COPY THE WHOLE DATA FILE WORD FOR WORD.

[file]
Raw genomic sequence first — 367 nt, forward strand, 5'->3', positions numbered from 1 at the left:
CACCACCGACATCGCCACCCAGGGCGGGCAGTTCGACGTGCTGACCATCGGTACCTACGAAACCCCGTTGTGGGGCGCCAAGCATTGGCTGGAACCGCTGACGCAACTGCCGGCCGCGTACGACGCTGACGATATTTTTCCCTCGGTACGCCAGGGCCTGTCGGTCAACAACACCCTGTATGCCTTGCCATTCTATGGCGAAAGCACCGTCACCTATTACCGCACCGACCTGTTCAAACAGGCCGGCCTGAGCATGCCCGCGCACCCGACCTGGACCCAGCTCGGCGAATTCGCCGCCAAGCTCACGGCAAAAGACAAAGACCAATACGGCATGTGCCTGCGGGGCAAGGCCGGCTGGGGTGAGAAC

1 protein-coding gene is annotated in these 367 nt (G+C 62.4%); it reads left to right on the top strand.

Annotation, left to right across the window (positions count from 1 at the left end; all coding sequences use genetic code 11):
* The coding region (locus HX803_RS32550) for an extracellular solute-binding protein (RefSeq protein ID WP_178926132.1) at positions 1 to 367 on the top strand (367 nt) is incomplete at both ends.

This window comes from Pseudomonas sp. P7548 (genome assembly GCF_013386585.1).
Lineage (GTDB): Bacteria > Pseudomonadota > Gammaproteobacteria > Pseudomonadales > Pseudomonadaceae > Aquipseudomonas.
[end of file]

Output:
Raw genomic sequence first — 367 nt, forward strand, 5'->3', positions numbered from 1 at the left:
CACCACCGACATCGCCACCCAGGGCGGGCAGTTCGACGTGCTGACCATCGGTACCTACGAAACCCCGTTGTGGGGCGCCAAGCATTGGCTGGAACCGCTGACGCAACTGCCGGCCGCGTACGACGCTGACGATATTTTTCCCTCGGTACGCCAGGGCCTGTCGGTCAACAACACCCTGTATGCCTTGCCATTCTATGGCGAAAGCACCGTCACCTATTACCGCACCGACCTGTTCAAACAGGCCGGCCTGAGCATGCCCGCGCACCCGACCTGGACCCAGCTCGGCGAATTCGCCGCCAAGCTCACGGCAAAAGACAAAGACCAATACGGCATGTGCCTGCGGGGCAAGGCCGGCTGGGGTGAGAAC

1 protein-coding gene is annotated in these 367 nt (G+C 62.4%); it reads left to right on the top strand.

Annotation, left to right across the window (positions count from 1 at the left end; all coding sequences use genetic code 11):
* The coding region (locus HX803_RS32550) for an extracellular solute-binding protein (RefSeq protein ID WP_178926132.1) at positions 1 to 367 on the top strand (367 nt) is incomplete at both ends.

This window comes from Pseudomonas sp. P7548 (genome assembly GCF_013386585.1).
Lineage (GTDB): Bacteria > Pseudomonadota > Gammaproteobacteria > Pseudomonadales > Pseudomonadaceae > Aquipseudomonas.